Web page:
Things aren’t what they used to be. How often have you heard that said?
Perhaps you’ve said it yourself.
There was a time when things were built to last. Everything, from home appliances to children’s toys, was built to withstand the rigours of daily use. Durability was part of the design, but it came at a price.
Fast-forward to modern life and a new way of living. We are surrounded with toys and all manner of gadgets. The vast majority of the items we purchase are designed not to serve us for a lifetime, but to make the manufacturer as much profit as cheaply as possible. They are no longer over-engineered; if they are still working at the end of their designed service life there’s scope to make savings. Toys, if played with too “enthusiastically”, break and cannot be repaired. Household items last a few years and we think they’ve done well, but if not we repeat that tired refrain, “They don’t make them like they used to” as we consign it to the rubbish bin.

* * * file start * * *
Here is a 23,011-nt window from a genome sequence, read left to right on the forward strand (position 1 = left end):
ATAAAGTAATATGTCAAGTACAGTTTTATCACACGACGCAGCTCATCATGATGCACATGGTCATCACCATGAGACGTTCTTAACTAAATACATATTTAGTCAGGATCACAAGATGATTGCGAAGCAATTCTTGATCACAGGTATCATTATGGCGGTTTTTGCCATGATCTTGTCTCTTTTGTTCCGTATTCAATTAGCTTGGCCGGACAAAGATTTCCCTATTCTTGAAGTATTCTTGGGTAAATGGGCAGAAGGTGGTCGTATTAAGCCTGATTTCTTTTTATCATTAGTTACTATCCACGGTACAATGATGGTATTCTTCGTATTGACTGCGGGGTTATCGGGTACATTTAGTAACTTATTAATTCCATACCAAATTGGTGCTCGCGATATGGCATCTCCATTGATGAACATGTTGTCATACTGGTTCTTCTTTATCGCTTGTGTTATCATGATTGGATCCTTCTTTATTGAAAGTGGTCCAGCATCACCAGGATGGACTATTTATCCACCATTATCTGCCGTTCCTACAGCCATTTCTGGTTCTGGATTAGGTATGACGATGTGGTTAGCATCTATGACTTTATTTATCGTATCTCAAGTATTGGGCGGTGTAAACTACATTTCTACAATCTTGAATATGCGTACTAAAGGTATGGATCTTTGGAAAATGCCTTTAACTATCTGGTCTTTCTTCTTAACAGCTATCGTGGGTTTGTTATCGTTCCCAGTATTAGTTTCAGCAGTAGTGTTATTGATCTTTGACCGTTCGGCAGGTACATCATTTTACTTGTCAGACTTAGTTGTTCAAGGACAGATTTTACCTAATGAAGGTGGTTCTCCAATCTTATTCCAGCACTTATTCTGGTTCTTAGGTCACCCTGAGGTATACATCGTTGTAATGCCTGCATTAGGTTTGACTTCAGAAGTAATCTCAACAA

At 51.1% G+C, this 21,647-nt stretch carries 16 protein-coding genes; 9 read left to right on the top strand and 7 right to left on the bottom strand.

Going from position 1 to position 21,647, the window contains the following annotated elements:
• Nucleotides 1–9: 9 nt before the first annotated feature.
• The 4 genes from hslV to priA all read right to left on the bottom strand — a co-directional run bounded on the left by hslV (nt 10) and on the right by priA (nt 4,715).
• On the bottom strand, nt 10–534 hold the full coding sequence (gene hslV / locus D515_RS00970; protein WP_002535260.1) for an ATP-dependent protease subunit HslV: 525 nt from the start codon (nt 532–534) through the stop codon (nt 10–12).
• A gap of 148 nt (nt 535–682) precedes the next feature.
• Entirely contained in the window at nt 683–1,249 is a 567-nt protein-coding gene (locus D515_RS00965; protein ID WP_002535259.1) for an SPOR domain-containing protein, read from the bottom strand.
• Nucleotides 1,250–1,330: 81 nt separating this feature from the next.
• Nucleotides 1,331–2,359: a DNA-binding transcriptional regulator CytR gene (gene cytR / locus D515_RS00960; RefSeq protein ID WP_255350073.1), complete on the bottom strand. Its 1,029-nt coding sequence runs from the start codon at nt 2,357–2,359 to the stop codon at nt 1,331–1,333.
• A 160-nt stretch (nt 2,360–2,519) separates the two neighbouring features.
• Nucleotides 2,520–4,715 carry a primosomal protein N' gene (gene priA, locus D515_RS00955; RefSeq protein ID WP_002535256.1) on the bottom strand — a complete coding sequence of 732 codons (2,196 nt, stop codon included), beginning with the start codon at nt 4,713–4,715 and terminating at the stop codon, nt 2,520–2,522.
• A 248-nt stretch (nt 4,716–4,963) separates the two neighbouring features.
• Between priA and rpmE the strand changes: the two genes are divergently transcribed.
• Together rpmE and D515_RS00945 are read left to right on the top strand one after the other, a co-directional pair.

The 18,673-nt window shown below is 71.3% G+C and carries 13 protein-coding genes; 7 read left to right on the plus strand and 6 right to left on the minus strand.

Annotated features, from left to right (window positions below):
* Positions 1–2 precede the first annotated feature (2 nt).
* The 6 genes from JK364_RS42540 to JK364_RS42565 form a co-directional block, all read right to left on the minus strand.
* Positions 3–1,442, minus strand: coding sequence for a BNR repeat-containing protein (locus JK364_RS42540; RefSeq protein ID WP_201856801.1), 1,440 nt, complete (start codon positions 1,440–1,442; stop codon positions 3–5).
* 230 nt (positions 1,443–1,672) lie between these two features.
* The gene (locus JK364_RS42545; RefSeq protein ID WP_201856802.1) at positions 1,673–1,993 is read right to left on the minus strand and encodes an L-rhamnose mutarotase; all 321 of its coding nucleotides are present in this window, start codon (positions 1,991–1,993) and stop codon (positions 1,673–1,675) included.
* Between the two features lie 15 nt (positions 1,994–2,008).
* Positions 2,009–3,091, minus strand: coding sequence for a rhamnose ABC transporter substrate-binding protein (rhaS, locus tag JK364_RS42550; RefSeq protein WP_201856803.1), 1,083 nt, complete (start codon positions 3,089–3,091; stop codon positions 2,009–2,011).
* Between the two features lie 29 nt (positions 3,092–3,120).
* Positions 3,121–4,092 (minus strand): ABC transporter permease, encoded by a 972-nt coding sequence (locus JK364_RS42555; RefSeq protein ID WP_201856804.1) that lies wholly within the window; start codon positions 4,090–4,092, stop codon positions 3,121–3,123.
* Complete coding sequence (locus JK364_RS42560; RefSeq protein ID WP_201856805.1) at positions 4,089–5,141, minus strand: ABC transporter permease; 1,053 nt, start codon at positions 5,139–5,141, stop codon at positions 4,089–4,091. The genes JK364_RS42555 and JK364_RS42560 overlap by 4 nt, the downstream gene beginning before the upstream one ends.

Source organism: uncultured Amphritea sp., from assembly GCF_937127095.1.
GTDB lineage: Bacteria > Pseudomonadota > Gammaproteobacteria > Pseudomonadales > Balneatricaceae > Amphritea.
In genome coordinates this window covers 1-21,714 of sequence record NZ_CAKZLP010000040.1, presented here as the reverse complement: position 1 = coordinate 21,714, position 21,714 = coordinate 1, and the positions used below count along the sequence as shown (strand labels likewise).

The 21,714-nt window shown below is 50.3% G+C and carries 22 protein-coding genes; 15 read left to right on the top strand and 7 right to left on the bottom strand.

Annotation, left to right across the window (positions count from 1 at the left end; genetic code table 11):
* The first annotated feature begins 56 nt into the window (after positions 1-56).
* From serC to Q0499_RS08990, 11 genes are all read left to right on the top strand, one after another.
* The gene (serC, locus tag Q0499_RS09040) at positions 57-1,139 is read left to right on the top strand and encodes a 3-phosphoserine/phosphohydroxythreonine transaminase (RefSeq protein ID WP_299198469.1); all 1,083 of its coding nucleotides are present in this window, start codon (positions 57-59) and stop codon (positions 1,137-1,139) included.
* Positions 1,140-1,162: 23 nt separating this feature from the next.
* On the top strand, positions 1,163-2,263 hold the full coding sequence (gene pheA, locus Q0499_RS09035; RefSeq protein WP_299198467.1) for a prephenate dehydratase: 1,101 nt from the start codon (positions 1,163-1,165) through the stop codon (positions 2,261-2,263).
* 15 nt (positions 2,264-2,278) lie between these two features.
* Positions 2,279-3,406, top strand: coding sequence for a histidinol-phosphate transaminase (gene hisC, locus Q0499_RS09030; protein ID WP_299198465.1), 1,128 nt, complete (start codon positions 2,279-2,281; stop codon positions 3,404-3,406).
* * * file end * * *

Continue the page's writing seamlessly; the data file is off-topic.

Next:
The longer-term trend has been for divorce rates to rise. Perhaps our throw-away mentality is working its way into our relationships.
On 26th May 1994 The King of Pop, Michael Jackson, married The Princess of Rock ’n’ Roll, Lisa Marie Presley. Their first television appearance together was on September 8, 1994, just 15 weeks later. In front of a worldwide audience of 250 million, Jackson announced, “Just think, nobody thought this would last.”
Fifteen weeks. I don’t think many people would call that a “lasting” marriage.
While longing for a return for the days when marriages were “built to last”, I’m not suggesting that we should be trying to “mend and make do.” Sure, there may be times when married life is hard, but we don’t want to just “make do.” That suggests that the repair is not as good as the original.
A precious metal is exposed to intense heat, bringing all the impurities to the surface to be taken away. If we can withstand the heat of conflicts and trials we may emerge with a marriage with greater purity and greater value than before. Now that is a marriage that is built to last.